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Carved in the lintel are the names of these personages, represented by their totems-a leopard-head for Coh; and a boar-head as well as a turtle for Aac, this word meaning both boar and turtle in Maya. Aac is pictured within the disk of the sun, his protective deity, which he worshipped, according to mural inscriptions at Uxmal. Full of anger he faces his brother. In his right hand there is a badge ornamented with feathers and flowers. The threatening way in which this is held suggests a concealed weapon. Among the people of Tahiti, eloquent bards went to battle among the warriors, inciting them with glowing words; those orators carried a bunch of green leaves which served to hide a dangerous weapon made from the bone of the sting-ray.1 A fell intent disguised beneath blossoms suggests the treacherous way in which Coh was slain.
The face of Coh, also, expresses anger. With him is the feathered serpent, emblem of royalty, thence of the country, more often represented as a winged serpent protecting Coh. In his left hand he holds his weapons, down; while his right hand clasps his badge of authority, with which he covers his breast as if for protection, and demanding the respect due to his rank.
So in Mayach as in Egypt, and in every place where Maya civilization has penetrated, we find the sun and the serpent inimical to each other. Are we to see in the Egyptian myth of Horus (the sun) killing the serpent Aphophis, by piercing his head with a lance, a tradition of the hostility of the brothers Aac and Coh in Mayach? Both belonged to the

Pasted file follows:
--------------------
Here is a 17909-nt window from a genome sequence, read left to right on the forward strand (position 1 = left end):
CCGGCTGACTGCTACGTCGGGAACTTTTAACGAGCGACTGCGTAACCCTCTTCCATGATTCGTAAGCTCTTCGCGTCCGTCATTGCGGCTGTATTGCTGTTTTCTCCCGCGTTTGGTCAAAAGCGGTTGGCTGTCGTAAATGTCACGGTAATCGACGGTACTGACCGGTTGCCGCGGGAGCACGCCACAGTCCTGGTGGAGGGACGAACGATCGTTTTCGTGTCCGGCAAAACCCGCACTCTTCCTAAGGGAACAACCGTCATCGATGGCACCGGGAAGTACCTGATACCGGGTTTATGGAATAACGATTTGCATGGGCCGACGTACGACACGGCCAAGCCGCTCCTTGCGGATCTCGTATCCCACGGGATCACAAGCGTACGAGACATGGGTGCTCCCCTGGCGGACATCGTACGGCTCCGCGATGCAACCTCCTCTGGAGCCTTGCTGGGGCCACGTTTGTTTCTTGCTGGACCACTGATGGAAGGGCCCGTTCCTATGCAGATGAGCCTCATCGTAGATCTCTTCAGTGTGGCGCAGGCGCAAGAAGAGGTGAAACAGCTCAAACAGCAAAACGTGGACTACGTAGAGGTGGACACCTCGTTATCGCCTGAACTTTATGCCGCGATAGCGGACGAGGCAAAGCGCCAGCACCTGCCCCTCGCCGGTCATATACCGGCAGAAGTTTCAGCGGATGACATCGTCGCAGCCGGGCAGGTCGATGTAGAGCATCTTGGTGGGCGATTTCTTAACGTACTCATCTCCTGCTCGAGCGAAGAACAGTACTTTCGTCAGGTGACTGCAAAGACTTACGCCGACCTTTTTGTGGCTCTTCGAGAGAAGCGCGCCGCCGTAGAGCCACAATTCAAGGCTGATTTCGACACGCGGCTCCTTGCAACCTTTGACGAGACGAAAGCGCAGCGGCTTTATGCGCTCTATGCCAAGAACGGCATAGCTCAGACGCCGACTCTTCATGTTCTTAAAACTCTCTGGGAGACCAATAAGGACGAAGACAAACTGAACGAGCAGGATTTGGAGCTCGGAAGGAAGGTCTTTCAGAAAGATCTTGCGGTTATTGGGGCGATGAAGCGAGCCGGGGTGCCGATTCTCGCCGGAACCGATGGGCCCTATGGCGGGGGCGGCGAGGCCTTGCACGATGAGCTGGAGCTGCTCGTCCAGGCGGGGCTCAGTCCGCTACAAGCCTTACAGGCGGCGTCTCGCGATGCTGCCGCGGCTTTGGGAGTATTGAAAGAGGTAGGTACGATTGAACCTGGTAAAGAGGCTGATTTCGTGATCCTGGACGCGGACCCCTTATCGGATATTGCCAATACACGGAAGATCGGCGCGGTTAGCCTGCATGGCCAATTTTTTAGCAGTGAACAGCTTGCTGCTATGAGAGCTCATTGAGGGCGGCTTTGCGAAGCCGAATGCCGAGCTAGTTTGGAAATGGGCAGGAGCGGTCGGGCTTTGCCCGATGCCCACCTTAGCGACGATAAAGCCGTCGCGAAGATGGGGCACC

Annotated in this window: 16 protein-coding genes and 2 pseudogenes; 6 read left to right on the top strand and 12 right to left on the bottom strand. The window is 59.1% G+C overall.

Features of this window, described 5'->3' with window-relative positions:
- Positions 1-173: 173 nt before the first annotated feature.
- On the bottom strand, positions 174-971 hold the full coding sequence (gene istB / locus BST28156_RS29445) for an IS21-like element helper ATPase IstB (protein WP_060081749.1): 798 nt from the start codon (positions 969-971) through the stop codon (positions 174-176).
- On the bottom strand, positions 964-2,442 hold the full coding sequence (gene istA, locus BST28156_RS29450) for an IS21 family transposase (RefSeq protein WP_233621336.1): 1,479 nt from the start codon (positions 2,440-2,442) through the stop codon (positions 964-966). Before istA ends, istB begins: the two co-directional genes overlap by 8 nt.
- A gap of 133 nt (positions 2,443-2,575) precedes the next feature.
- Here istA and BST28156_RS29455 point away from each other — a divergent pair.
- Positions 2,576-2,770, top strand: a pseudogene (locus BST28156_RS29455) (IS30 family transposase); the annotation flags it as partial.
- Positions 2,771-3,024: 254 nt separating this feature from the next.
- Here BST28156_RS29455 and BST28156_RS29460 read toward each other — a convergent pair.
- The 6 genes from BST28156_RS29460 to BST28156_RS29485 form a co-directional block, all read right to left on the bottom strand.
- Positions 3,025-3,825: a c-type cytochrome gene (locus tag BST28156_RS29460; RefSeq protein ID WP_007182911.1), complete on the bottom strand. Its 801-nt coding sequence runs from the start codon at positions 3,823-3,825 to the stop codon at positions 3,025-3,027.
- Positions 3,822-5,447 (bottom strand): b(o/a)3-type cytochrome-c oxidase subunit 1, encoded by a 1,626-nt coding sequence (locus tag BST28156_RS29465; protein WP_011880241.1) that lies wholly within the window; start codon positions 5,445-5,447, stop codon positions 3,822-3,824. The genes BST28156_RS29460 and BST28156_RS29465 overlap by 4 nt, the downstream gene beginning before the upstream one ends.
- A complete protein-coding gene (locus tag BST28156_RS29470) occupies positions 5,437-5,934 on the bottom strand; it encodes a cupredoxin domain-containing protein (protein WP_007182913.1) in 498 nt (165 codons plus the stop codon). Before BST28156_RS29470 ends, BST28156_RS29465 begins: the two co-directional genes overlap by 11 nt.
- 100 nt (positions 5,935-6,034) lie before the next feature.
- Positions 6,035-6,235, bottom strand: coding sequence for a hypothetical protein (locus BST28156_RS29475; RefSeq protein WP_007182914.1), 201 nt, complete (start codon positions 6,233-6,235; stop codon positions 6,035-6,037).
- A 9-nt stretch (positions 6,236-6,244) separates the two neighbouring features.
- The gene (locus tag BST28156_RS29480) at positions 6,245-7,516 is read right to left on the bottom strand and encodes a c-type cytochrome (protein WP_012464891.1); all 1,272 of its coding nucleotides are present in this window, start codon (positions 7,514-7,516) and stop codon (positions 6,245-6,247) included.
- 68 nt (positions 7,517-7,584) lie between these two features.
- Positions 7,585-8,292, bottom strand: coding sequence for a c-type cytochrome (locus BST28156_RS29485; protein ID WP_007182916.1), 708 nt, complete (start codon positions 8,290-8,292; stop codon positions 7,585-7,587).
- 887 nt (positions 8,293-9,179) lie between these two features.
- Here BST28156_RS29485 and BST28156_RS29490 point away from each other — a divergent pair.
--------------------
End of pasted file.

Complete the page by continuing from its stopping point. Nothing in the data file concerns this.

1 Ellis (W.), Polynesian Researches, vol. i., chap. xi., p. 287.
2 Sir Gardner Wilkinson, Manners and Customs, vol. iii., chap. xiii., pp. 59, 144, 154.
Can (serpent) dynasty. In Greece we find a reflection of the Egyptian myth in the fable of Apollo (the sun) killing the serpent Python. In the "Mahabharata" Krishna-that is,
HORUS KILLING THE SERPENT APHOPHIS.
the god Vishnu in his eighth avatar-kills the serpent Anantha, the seven-headed, enemy of the gods, when he was wrestling with the goddess Parvati.1
During their captivity in Babylon, the Jews, among other legends of the Chaldees, learned the tradition of the enmity between the woman and the serpent, that Hilkiah, the highpriest, introduced at the beginning of Genesis. The Christians received it from the Jews; and to this day the Church
J. T. Wheeler, Mahabharata, vol. i., "Legends of Krishna." 22 Kings, chap. xxii., verses 8-10; also 2 Chron., chap. xxxiv., verse 15. See Appendix, note xvii.
Genesis, chap. ii., verse 15.